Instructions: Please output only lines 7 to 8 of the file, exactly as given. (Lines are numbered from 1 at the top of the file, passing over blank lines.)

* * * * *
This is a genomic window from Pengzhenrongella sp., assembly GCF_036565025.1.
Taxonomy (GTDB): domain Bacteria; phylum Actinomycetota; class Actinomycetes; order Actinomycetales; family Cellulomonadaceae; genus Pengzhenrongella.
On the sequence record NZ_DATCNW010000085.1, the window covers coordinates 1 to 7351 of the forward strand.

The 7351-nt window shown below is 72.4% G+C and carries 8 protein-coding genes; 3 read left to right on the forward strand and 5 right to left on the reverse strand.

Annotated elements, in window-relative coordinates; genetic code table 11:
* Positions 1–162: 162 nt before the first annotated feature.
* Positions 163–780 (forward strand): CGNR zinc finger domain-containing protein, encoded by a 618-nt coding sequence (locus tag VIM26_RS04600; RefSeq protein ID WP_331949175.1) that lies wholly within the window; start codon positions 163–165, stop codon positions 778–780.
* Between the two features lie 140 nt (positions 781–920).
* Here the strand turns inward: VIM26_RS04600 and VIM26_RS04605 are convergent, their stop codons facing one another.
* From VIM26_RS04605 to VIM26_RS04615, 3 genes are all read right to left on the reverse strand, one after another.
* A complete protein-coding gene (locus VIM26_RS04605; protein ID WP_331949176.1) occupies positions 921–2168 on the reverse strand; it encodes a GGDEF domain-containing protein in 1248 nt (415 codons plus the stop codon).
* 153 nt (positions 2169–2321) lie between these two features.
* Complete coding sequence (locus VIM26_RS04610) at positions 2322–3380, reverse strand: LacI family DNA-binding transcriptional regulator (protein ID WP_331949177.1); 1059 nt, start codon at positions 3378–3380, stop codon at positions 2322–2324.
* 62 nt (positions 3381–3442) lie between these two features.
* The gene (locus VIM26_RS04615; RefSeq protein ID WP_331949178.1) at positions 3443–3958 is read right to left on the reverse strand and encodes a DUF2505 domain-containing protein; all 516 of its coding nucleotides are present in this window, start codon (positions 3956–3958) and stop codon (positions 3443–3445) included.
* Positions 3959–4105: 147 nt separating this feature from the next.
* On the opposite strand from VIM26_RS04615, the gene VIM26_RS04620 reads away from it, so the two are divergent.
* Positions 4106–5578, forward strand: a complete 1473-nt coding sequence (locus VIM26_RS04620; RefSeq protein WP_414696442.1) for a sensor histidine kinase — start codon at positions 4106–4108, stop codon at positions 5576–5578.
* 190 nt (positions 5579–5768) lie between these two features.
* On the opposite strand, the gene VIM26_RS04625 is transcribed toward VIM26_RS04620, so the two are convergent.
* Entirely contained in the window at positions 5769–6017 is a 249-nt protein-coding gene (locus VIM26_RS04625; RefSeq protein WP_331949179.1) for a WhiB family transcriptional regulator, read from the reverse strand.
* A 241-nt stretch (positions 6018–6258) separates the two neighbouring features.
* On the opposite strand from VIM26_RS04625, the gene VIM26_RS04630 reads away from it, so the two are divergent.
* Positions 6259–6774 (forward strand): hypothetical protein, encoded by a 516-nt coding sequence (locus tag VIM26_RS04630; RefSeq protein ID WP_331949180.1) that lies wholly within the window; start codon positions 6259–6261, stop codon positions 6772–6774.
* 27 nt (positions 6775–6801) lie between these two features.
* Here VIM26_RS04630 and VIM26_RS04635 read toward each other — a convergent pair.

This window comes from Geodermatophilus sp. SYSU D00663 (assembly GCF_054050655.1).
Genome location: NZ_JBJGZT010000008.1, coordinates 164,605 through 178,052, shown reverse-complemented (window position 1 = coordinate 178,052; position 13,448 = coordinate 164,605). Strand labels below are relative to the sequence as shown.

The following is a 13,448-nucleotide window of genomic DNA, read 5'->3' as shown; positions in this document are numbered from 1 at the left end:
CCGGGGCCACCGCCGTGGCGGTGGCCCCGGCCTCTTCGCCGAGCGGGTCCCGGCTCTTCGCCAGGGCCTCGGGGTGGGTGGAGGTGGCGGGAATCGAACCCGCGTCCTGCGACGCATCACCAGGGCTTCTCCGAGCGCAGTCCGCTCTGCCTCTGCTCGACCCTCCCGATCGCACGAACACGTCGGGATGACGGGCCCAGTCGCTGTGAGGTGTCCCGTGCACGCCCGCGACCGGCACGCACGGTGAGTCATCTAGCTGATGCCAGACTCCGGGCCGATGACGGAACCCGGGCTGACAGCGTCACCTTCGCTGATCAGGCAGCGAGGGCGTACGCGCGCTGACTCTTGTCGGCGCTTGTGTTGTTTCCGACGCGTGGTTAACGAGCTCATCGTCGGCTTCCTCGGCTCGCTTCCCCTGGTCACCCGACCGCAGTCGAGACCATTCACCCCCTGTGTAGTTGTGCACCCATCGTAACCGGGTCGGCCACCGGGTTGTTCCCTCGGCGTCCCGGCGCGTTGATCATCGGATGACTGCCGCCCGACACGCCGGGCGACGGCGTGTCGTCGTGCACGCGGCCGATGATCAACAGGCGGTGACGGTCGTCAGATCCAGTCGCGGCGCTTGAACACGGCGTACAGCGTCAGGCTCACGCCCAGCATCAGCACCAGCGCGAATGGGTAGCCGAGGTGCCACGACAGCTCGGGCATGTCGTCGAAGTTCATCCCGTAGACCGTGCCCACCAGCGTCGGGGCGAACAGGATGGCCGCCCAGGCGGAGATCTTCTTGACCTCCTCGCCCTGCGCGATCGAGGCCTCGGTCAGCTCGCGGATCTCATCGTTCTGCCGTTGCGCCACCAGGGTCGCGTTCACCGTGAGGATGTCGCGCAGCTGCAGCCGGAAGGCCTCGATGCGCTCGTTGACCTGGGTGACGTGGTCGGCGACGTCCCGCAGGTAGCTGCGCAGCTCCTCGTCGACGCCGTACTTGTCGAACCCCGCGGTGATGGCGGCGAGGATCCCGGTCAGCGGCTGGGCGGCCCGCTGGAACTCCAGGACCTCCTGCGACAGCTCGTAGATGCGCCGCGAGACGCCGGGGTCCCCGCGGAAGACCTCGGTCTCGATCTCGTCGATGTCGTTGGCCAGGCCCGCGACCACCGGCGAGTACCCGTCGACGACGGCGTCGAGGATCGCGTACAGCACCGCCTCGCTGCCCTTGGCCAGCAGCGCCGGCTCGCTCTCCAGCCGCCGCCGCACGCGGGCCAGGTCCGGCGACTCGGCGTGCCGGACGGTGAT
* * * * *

* Positions 163–780 (forward strand): CGNR zinc finger domain-containing protein, encoded by a 618-nt coding sequence (locus tag VIM26_RS04600; RefSeq protein ID WP_331949175.1) that lies wholly within the window; start codon positions 163–165, stop codon positions 778–780.
* Between the two features lie 140 nt (positions 781–920).